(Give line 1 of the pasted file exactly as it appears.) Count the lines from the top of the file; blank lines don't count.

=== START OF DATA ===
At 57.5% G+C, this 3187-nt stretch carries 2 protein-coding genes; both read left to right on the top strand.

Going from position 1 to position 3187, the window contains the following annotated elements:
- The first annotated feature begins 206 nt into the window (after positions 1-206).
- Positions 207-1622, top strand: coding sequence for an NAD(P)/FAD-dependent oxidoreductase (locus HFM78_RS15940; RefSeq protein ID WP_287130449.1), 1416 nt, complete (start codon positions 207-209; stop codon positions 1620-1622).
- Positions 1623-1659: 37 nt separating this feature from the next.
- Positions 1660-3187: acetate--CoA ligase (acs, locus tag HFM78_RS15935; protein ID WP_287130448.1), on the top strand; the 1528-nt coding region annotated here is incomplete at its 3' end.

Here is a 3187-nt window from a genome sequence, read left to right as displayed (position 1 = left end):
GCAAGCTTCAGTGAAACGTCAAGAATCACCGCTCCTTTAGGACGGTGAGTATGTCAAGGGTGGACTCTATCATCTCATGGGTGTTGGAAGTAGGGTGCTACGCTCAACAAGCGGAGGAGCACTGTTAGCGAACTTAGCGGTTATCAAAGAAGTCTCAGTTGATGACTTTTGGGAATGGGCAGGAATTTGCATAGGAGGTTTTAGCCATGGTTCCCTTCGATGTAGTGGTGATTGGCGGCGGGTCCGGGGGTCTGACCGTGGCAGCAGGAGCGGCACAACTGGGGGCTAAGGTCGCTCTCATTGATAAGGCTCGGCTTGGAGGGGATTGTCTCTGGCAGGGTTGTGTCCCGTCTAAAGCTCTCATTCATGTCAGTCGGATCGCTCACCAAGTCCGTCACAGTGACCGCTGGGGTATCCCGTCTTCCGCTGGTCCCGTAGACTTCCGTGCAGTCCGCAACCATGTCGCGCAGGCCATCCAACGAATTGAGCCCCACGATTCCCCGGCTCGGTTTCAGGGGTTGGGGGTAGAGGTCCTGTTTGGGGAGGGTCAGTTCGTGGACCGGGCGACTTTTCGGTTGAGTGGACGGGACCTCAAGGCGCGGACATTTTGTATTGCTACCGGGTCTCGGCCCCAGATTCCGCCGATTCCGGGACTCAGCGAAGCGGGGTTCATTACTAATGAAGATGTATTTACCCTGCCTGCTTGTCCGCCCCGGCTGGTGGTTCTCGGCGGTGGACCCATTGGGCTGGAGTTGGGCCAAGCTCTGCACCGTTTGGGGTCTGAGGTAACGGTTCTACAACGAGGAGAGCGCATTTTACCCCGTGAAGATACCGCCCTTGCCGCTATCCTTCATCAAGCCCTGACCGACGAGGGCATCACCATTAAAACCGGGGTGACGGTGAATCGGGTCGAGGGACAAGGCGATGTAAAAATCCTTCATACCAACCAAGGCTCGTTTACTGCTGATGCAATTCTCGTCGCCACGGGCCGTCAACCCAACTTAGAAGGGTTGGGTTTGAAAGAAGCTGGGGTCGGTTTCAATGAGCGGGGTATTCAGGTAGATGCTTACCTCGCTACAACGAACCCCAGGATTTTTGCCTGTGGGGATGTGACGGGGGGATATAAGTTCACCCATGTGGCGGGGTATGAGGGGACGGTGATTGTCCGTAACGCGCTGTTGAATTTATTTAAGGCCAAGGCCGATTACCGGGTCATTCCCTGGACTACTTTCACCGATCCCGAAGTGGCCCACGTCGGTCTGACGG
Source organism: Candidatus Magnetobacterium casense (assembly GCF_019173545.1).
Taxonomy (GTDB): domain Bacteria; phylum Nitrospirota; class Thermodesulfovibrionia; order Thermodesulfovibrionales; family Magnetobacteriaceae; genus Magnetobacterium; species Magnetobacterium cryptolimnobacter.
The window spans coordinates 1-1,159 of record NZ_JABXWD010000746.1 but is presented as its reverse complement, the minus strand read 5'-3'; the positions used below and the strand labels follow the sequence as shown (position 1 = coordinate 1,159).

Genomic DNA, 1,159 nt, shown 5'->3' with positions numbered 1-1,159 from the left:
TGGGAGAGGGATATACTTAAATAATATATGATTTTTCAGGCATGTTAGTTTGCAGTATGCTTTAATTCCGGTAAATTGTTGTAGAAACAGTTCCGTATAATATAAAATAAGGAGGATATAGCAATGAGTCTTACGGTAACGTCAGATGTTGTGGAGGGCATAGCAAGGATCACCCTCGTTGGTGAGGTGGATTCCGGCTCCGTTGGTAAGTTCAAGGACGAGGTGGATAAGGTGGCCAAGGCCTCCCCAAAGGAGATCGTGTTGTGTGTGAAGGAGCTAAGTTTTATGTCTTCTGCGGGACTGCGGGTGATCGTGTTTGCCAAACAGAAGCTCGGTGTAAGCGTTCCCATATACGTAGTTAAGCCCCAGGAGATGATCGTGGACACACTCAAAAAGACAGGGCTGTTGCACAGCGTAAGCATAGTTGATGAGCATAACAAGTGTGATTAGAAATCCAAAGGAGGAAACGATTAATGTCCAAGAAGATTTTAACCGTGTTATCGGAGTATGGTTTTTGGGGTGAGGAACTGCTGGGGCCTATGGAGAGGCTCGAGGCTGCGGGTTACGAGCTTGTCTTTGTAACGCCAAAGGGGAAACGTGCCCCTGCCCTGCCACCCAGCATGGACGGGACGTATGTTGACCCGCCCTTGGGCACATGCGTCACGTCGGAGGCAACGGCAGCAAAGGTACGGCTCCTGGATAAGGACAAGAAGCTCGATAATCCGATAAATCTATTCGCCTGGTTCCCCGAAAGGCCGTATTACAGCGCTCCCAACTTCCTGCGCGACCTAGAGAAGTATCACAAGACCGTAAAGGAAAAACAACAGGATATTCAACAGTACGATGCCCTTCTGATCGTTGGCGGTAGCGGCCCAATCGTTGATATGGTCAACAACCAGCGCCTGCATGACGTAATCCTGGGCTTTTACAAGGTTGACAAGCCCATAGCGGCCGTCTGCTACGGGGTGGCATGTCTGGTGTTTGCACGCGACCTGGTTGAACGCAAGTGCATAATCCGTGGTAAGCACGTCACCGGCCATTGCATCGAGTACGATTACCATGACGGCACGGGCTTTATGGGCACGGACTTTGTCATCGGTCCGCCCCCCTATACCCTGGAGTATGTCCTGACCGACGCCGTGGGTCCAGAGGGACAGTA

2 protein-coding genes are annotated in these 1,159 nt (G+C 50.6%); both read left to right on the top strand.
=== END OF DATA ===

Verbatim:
At 57.5% G+C, this 3187-nt stretch carries 2 protein-coding genes; both read left to right on the top strand.